One block from Carnegie Hall, four blocks from posh eatery Le Cirque, at the intersection of wealth and style, New York City has a new restaurant.
The menu? Airline food.
But Delta Air Lines says it's like no airline food you're likely to remember.
Yes, that Delta Air Lines , the one that was flying in bankruptcy for most of the last several years.
"There's a new Delta that has come out in the last few months," airline spokesperson Joan Vincenz tells CNBC, "and we want to get people in to experience it on the ground, so they want to experience it in the air."
"You've really got to talk to people and interact with them face to face. It's not about just ads any more, or advertising or posters. They really want to interact with the product," said Vincenz.
The interaction is taking place for the next five weeks at a public lounge in Manhattan called SKY360, and the upscale menu of in-flight meals is the work of celebrity chef Todd English.
The menu includes Mediterranean salad with grilled shrimp, roast beef Cobb sandwich, chilled black olive spaghetti salad, cheddar-turkey bacon-apple butter croissants and Nutter Butter sandwiches. "We're gonna use organic greens, tomato, cucumber, onion, some feta cheese," English promises.
The meals will be introduced next month, and by next spring, they will be available on all flights of approximately 750 miles in the contiguous United States. Items will sell for between two and ten dollars.
Delta has also hired Andrea Robinson, a master sommelier, TV host and author, to oversee its wine offerings, and nightlife entrepreneur Rande Gerber to create distinctive onboard cocktails. "We have everything with martinis, margaritas, mojitos, about seven or eight different specialty drinks now, and going forward, we'll add more to the collection," Gerber tells CNBC.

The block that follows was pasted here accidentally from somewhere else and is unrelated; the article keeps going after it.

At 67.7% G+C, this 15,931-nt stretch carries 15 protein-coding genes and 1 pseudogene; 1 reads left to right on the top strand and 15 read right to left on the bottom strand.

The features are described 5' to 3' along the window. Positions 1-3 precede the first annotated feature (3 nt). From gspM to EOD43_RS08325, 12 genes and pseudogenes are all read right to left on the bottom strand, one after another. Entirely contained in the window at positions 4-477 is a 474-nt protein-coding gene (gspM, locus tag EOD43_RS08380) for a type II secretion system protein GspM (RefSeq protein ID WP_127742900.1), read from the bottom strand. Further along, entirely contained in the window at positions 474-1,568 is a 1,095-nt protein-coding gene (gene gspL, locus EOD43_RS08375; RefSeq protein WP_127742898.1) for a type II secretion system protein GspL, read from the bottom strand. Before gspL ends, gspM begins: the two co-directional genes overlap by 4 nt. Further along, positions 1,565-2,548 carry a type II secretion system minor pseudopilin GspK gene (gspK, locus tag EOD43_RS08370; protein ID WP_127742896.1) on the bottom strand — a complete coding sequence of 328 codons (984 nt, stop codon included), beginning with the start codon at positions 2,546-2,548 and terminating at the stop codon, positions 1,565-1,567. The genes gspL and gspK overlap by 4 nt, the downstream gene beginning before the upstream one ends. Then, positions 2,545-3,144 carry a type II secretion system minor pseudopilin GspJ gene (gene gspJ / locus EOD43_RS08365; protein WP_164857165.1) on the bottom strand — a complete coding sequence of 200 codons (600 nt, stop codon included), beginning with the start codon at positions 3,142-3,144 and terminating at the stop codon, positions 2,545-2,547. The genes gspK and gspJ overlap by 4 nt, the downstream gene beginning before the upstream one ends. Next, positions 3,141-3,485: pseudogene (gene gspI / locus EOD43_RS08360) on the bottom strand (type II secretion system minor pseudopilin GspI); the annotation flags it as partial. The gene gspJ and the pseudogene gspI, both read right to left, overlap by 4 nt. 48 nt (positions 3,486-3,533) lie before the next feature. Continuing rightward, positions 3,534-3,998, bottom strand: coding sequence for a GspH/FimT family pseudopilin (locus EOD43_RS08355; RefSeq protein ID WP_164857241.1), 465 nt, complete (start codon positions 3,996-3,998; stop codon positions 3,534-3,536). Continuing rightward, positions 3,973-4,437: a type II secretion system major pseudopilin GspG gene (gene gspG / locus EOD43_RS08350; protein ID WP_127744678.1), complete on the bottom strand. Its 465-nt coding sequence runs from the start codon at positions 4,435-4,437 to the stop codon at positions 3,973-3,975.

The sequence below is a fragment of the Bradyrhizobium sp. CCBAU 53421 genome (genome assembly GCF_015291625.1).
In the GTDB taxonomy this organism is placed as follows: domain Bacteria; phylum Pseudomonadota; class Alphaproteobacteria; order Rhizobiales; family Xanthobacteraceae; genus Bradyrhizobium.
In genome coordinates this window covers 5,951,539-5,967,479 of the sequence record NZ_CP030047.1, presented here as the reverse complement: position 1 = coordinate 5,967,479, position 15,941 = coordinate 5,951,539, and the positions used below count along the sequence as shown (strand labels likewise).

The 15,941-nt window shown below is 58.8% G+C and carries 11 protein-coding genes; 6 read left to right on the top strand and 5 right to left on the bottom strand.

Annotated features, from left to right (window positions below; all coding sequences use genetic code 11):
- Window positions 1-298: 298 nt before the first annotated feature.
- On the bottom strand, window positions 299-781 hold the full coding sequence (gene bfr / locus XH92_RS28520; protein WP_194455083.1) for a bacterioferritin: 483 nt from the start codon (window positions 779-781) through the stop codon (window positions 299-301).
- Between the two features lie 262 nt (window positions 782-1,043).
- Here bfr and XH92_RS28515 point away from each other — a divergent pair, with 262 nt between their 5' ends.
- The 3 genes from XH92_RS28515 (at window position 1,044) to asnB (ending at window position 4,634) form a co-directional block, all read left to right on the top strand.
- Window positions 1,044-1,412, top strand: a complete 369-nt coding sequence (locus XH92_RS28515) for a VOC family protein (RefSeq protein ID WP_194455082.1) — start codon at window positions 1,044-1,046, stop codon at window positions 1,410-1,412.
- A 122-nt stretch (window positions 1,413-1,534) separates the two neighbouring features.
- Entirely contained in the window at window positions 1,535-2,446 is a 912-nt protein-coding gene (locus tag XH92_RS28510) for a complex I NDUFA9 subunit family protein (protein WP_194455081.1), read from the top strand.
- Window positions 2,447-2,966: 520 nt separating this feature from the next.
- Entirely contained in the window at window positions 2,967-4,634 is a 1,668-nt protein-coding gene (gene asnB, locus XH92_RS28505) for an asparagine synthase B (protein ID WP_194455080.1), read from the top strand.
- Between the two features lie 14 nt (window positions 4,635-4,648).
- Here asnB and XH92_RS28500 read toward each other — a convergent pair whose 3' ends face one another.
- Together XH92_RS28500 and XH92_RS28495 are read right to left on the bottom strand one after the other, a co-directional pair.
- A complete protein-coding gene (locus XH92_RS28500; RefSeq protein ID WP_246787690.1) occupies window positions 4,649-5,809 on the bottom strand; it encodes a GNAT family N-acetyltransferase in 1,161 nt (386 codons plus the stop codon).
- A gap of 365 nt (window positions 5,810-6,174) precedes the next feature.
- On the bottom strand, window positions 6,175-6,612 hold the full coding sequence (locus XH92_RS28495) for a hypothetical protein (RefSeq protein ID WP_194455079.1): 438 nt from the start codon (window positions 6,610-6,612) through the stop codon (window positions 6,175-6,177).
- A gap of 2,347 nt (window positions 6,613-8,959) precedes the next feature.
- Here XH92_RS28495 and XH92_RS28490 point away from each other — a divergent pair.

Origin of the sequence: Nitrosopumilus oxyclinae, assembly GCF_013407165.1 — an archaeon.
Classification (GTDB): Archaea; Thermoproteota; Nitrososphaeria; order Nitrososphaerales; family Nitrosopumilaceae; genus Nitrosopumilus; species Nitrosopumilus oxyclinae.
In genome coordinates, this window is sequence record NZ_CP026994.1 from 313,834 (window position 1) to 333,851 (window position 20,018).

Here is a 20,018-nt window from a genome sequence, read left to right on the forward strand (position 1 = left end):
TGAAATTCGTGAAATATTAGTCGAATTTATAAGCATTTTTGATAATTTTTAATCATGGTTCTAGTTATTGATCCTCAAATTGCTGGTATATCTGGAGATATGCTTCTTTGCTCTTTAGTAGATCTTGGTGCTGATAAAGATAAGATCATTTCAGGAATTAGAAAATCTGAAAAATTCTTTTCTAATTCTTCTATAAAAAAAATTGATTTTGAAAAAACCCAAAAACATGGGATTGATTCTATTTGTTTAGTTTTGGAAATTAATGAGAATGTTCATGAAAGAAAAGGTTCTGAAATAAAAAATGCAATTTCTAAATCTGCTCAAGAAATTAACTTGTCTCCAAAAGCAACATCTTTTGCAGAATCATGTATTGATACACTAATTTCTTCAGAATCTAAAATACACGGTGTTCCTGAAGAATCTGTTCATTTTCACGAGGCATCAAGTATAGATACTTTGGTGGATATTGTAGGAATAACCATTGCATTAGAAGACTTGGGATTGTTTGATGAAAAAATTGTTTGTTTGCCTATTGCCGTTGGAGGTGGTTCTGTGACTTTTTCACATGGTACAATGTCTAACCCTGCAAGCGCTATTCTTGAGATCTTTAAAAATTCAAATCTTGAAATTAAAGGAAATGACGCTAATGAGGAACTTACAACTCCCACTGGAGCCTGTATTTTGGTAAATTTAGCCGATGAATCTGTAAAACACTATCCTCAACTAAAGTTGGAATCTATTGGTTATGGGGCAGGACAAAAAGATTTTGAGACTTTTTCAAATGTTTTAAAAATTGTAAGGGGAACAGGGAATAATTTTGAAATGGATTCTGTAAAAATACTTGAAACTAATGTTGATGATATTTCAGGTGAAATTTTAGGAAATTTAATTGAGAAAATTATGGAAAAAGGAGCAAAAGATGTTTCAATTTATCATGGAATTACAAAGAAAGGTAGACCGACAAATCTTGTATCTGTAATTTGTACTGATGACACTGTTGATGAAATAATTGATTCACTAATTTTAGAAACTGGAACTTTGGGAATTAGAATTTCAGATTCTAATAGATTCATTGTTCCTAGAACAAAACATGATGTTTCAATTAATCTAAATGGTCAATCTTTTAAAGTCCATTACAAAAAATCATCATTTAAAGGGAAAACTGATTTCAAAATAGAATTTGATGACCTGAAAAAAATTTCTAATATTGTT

Delta is not alone in bringing good taste to the skies. Air France's wine selections are overseen by Olivier Poussier, named the world's best sommelier in 2000, and its first-class meal menu was designed by renowned Paris chef Guy Martin.
Jimmy Canora, whose NYC Culinary Events has catered the U.S. Open, the Tribeca Film Festival and the Grammy awards, consults for Continental Airlines. On a recent episode of Bravo's Top Chef show, which is sponsored by Continental , Canora helped judge a contest in which the challenge was to cook a meal fit for Continental's first-class passengers.
The airlines may have some distance to go in coping with weather delays and baggage diversions, but at mealtime, things are certainly looking up.
The Associated Press contributed to this report.